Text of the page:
Photo © 2000 Caesar Glebbeek
Loudon Wainwright, III
How Loudon Saved My Marriage
At first I wasn't sure I wanted to share something so personal, but what the heck... it really happened, and I want to give Loudon the credit he deserves, so here it is:

The True Story of How Loudon Wainwright, III Saved My Marriage.

First a little background.  My initial exposure to the music of Loudon Wainwright, III was hearing him on the radio in 1972 singing about a dead skunk in the middle of the road... and it still bothers me that even though I grew up as a teenage child of the sixties I somehow missed out on most of Loudon's prolific post Dead Skunk career.  I guess I wasn't alone, and like so many others of my generation "Dead Skunk" left an indelible impression, but that was the last I heard of Loudon until many years later.

My next encounter with Loudon's music is still a vivid memory... it was in 1995, and I was driving home from work.  For some unknown reason I tuned in to National Public Radio (my wife is the big NPR fan, not me) and I heard an interview with Loudon and the title song from his new "Grown Man" CD.  I was 45 then, and the song really hit home.  I swerved into the parking lot of a Blockbuster Music store I was passing and bought the CD, thinking that my wife just HAD to hear this.

My marriage was not in very good shape at the time, but when I got home my wife had been listening to NPR too and was just as excited about this "Loudon Wainwright the Third" guy as I was.  And guess what?  I walked in the house carrying the CD!  Finally did something right!  We played that CD quite a few times, and really enjoyed it.

How did we miss out on all those years of great songs?  Well, I guess we were just not tuned in.  We were married at 20 and had 3 children (when we were 23, 26, and 29) and were too preoccupied to connect with whatever meager public exposure Loudon may have received during those years.  But what a joy to rediscover him nearly 25 years later!

At any rate, later in 1995 our marriage was continuing to slide into middle age hell and in March of 1996 my wife got a new job here in Chicago with a company based in Minneapolis (her home town) and she went there for a few weeks of training.  Our marriage was at an all-time low point and I really was not sure if she was coming back, or if we would even make it as a couple to our 25th Anniversary in June.

Enter Loudon Wainwright, III.  He was performing in Minneapolis (at Cedar-Riverside Arts Center) and my wife was going.  She had not called or spoken to me for several days following a big fight we had on the phone, and I felt terrible.  I didn't think she would talk to me, but I knew she would be at Loudon's concert, so I wrote him a letter and sent it overnight via Federal Express to the venue hoping to get his attention.  I told him my story, and that like one of the songs on the "Grown Man" CD I had been home with the kids, washing dishes...  and I requested that he sing "Housework" at the concert and dedicate it to Rebecca from "Mr. Boodie."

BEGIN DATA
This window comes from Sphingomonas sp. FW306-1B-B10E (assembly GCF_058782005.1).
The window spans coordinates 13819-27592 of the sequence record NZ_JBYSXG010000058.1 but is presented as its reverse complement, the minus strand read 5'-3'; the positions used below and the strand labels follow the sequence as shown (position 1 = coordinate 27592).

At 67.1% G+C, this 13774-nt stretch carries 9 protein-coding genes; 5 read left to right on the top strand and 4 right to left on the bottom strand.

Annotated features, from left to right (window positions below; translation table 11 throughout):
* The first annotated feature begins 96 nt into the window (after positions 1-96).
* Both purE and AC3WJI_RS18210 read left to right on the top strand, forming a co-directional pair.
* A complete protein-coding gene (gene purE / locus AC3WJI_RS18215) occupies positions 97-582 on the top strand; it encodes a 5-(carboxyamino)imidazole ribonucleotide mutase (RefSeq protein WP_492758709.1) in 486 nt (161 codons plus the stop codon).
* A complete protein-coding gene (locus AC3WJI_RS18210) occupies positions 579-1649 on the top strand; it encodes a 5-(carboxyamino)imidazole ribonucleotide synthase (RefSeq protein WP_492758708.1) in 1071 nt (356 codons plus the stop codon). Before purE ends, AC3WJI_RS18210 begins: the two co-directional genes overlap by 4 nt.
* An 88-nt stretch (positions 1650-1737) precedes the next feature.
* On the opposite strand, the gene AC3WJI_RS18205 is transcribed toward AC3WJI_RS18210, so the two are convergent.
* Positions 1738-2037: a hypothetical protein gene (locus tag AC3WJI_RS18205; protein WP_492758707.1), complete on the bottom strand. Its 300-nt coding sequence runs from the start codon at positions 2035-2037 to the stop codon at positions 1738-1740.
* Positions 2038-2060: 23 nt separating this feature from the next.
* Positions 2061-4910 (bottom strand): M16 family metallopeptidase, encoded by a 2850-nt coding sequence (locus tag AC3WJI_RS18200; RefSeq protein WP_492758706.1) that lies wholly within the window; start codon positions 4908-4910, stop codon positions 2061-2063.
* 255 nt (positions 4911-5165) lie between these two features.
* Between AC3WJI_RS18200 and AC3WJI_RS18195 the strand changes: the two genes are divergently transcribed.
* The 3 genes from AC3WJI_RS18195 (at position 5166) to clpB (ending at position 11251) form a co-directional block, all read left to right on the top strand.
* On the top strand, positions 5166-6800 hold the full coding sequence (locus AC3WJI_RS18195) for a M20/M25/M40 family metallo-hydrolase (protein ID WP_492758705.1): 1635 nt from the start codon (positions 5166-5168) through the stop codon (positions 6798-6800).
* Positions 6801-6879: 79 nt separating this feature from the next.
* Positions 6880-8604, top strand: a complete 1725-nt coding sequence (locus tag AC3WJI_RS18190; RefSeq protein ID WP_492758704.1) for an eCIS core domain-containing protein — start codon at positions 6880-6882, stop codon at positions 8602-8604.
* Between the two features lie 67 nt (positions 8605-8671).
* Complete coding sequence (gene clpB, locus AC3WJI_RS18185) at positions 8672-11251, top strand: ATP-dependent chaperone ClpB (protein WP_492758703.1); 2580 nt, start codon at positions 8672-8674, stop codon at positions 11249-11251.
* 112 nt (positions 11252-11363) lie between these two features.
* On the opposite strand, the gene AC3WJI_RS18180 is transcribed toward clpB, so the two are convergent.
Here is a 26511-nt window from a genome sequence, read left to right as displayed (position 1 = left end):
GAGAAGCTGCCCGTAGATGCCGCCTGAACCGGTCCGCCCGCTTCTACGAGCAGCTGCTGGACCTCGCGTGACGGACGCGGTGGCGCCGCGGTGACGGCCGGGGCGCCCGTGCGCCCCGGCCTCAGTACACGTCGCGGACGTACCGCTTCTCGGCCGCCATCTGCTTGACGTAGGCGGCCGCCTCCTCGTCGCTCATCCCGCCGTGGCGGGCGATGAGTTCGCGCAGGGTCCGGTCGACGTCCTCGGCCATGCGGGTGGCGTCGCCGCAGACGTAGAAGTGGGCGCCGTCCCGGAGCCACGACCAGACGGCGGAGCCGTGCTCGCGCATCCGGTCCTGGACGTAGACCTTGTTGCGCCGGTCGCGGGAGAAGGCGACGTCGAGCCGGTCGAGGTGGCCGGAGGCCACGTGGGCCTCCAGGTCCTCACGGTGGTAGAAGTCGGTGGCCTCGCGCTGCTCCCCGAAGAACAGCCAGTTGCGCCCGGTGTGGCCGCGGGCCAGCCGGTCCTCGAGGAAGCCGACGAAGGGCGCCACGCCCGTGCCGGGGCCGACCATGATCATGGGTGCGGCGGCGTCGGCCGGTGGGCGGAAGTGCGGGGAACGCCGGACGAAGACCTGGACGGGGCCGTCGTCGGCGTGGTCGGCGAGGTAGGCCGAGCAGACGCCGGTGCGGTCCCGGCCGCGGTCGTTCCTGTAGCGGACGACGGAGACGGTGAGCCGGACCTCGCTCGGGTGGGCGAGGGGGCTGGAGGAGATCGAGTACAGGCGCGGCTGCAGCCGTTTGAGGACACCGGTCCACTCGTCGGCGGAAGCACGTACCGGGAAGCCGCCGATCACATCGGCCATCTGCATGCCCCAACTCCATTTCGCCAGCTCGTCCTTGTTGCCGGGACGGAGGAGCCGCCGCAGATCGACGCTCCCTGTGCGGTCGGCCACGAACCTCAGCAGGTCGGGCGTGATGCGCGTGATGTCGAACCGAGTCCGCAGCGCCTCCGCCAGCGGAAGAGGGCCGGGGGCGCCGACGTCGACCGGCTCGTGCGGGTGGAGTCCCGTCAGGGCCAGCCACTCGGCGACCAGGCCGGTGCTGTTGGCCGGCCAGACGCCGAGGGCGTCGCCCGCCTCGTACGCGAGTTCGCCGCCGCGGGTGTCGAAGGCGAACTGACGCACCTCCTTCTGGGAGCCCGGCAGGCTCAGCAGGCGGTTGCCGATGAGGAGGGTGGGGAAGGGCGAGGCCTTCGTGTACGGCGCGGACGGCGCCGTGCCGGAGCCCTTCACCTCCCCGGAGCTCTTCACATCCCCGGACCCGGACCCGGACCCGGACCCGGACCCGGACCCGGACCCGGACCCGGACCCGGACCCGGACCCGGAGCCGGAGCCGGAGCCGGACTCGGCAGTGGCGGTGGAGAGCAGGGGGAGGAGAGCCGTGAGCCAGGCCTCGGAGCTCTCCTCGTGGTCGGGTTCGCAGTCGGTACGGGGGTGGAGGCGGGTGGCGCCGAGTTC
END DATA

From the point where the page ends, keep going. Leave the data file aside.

Not only did he dedicate the song, he read the letter and made a big deal out of it, changing the lyrics in "Housework" to insert "Mr. Boodie" every few lines, and getting the whole audience to sing along.  Were you there that night?  I'd love to hear from you!

Anyway, that was the turning point.  Rebecca saw it as a huge romantic gesture and knew that if I cared enough to somehow pull that off there must be something there worth saving.  Thank God that Loudon was kind enough to participate!  She met him after the show and he offered to carry a note to Chicago (which was the next stop on his tour) and deliver it to me after his show here (at Schuba's) which she knew I would be attending.

Well, she came back to Chicago and we made it through our 25th Anniversary, then our 26th, 27th, 28th, and 29th.  On June 19, 2001 we celebrated 30 years together, and although it wasn't always easy, I do have to say that things are better now than ever.

A few Chicago shows ago Rebecca baked Loudon a big guitar-sized cake shaped like his "Red Guitar" (complete with a chocolate pick dropped down inside) and he carried it on-stage at the Woodstock Illinois Opera House.  We got to meet him (for the second time) backstage after the show, and used the opportunity to thank him for the role he played in getting us back together.  We were able to thank him again last November when he appeared at the College of DuPage in Glen Ellyn, Illinois (a few days before my 50th Birthday and several months before our 30th Anniversary) and he was kind enough to autograph a "Grown Man" poster for us with a personal "Happy Anniversary" message.  In addition to being an incredible artist, he's proven to me in a very personal way that he really cares about his fans!

I've set up this web site in honor of Loudon and I'd very much appreciate any comments or suggestions, which you can leave in the Guest Book on the Welcome page.  Hope Loudo sees sometime, but from what I've heard it's not likely that "The Last Man on Earth" knows how to surf the web.  Guess I'll have to print out the pages for him.  It's the least I can do.   :-)

Best regards to all you Loudo fans, and thanks again to Loudon Wainwright, III.

-Mr. Boodie